Pixar SparkShorts Triple Review: Kitbull, Smash and Grab, and Purl

Though I do love most of Pixar’s early releases (Monster’s Inc being my personal favourite), I think everyone can agree that the shorts are where some of the studio’s best work can be found. Beginning with The Adventures of Andre & Wally B and continuing up to the Oscar-winning Bao, these shorts have remained consistently critically acclaimed, and are one of the most defining elements of seeing a Pixar film at the cinema. But this tradition is set to change with the recent development of SparkShorts, experimental short films made by Pixar animators that are released for free on their YouTube channel to highlight unrecognized talent in the studio. So to celebrate this idea, here are three mini-reviews of the first three shorts that have been released, with links in the title so you can check them out and support the program:

Kitbull: An Adorable and Affecting 2D Outing (Rating: 9/10)

In a Pixar first, this debut short is entirely two-dimensional, though ironically the deepest and most fleshed out of the shorts so far. Following a stray kitten and its eventual friendship with an abused pit bull, the short by Rosana Sullivan explores themes of trust, abandonment, societal disadvantage, and difference.

Amazingly, it pulls off all these themes without seeming at all on-the-nose or preachy and lets you as a viewer draw your own conclusions about what you’re watching. Sure, you can easily come away thinking that you’ve just seen a sweet story about some cute animals, but you might also interpret a story about learning to understand another’s experiences, and how you can best help people who have been through trauma. It’s also worth mentioning that the designs of the main two characters help you warm up to them almost instantly – they’re visibly dirty and damaged, and their expressiveness allows you to seamlessly understand both their pain and their kindness.

Out of the three available on YouTube, Kitbull is by far my favourite, and I can’t recommend it highly enough, particularly to fellow animal lovers.

Smash and Grab: A Cute If Unoriginal Tale of Friendship (Rating: 7/10)

Of all the SparkShorts, this is probably the one I enjoyed the least, but that’s not to say that Smash and Grab is bad by any means. Featuring an unlikely friendship (I’m sensing a theme here) between two robots assigned to work on a futuristic train, the film by Brian Larsen is a solid and impressive piece of animation, with some cool environments and a genuine sense of tension at the climax.

To be fair, I think the primary reason I didn’t enjoy Smash and Grab as much as the other two was because I watched it immediately after Kitbull, which featured a similar premise and resonated far more with me. But regardless, the concept of codependency and symbiosis suggested by the title does work well in this short format story, as you understand very quickly the dynamic of the robots’ relationship. It’s also interesting to see a Pixar short with some genuine science fiction elements – the only other short I can think of that has done this is Lifted, which plays the alien premise entirely for laughs.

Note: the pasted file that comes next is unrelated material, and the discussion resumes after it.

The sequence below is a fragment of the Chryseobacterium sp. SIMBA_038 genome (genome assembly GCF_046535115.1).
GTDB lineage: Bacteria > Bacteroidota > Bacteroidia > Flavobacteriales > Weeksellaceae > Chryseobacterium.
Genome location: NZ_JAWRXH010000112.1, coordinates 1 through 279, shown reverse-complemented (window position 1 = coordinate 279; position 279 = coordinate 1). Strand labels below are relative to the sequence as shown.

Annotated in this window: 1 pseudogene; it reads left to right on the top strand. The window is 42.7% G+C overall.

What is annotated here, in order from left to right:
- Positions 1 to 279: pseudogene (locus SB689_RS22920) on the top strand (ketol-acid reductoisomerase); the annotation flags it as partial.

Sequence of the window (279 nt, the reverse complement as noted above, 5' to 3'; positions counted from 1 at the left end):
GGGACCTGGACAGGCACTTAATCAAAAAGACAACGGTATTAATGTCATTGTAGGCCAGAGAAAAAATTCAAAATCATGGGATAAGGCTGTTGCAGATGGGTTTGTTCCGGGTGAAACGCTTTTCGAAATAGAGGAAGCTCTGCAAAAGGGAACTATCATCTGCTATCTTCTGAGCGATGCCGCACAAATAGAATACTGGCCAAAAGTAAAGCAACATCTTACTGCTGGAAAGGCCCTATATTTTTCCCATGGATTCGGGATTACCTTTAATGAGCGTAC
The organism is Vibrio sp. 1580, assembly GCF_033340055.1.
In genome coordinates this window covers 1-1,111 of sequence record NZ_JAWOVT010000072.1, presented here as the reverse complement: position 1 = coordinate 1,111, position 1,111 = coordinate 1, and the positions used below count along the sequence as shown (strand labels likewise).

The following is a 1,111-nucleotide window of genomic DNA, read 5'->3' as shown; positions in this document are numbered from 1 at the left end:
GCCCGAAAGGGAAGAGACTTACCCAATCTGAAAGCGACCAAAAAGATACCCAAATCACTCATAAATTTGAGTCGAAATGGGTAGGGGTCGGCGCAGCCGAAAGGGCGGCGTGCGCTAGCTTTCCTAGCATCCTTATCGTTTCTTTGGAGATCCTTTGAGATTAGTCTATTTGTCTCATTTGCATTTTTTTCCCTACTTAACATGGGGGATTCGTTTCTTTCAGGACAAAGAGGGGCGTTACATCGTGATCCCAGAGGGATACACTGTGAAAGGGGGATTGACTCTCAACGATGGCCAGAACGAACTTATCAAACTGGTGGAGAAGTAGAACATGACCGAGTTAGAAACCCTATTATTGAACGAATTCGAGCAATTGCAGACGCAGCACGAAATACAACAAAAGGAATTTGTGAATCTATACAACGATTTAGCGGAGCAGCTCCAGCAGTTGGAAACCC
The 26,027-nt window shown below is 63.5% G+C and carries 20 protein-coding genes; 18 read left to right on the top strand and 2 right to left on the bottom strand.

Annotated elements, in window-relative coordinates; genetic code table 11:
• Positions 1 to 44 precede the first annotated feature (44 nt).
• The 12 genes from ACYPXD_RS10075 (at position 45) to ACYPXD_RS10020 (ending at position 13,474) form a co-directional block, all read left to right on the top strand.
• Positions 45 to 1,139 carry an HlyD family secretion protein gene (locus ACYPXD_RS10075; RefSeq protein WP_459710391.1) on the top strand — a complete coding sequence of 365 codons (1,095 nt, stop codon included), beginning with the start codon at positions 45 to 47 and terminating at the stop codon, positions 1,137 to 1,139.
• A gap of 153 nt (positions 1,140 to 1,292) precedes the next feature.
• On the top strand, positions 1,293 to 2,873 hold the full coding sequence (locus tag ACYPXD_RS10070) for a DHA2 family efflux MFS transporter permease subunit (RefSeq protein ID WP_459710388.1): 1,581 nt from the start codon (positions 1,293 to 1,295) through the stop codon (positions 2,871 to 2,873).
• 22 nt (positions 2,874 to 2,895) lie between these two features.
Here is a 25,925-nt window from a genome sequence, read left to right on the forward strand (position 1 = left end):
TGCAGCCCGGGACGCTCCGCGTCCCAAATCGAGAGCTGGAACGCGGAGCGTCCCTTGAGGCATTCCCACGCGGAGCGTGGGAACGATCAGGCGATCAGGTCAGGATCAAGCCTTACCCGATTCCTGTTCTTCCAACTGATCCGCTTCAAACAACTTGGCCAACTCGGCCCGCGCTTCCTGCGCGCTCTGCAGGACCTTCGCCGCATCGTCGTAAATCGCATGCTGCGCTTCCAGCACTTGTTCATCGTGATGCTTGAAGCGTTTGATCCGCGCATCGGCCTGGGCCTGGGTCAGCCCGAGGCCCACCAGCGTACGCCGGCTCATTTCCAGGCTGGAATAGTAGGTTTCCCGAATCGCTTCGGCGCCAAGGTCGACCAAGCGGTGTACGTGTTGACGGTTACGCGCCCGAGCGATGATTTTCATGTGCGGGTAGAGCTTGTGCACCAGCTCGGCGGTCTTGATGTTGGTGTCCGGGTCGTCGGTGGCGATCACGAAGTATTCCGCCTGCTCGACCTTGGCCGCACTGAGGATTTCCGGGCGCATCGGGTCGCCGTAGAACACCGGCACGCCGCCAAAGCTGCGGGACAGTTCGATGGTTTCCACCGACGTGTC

Though far from my favourite, if you’re wanting to watch these shorts, Smash and Grab is still a well thought out and admirable short that maintains the Pixar seal of quality.

Purl: A Brave Response To Institutional Sexism (Rating: 8/10)

As undoubtedly the most political Pixar short to have been made (rivaling only WALL-E for their most political creation full stop), Purl comes off as a bold and intelligent reaction to the recent revelations of John Lasseter’s alleged sexism. I felt disappointed to hear about this as a fan of the studio, so I can only imagine how it must feel to any prospective female employees – this is the subject of the film, starring a ball of yarn in an aggressively male-dominated workplace.

While the least impressive looking of all the films in terms of how adventurous the animation is, the fairly simple visuals are at least framed appealingly, and the cinematography effectively highlights the divide between Purl and her new workmates. Unlike the other two films, in which you can come away with multiple interpretations, Purl is almost entirely allegorical, and while this does prevent wider perspectives on the short, it does get across its single point extremely clearly and effectively. As a side note, it is a little bizarre to see a Pixar film with some mild swearing in – part of releasing your shorts on YouTube would mean less strict censorship, I suppose, and it does assist in truly conveying the ‘bro-ness’ of the male characters.

With or without the Lasseter context, Purl is an interesting watch that emphasizes the subtle sexism that still exists in many workplaces, Pixar sadly included.


So there are my reviews! I may have preferred some over others, but I still highly recommend every single one, and I hope that you follow the links to see them for yourself – these new directors certainly deserve ten minutes of your time.


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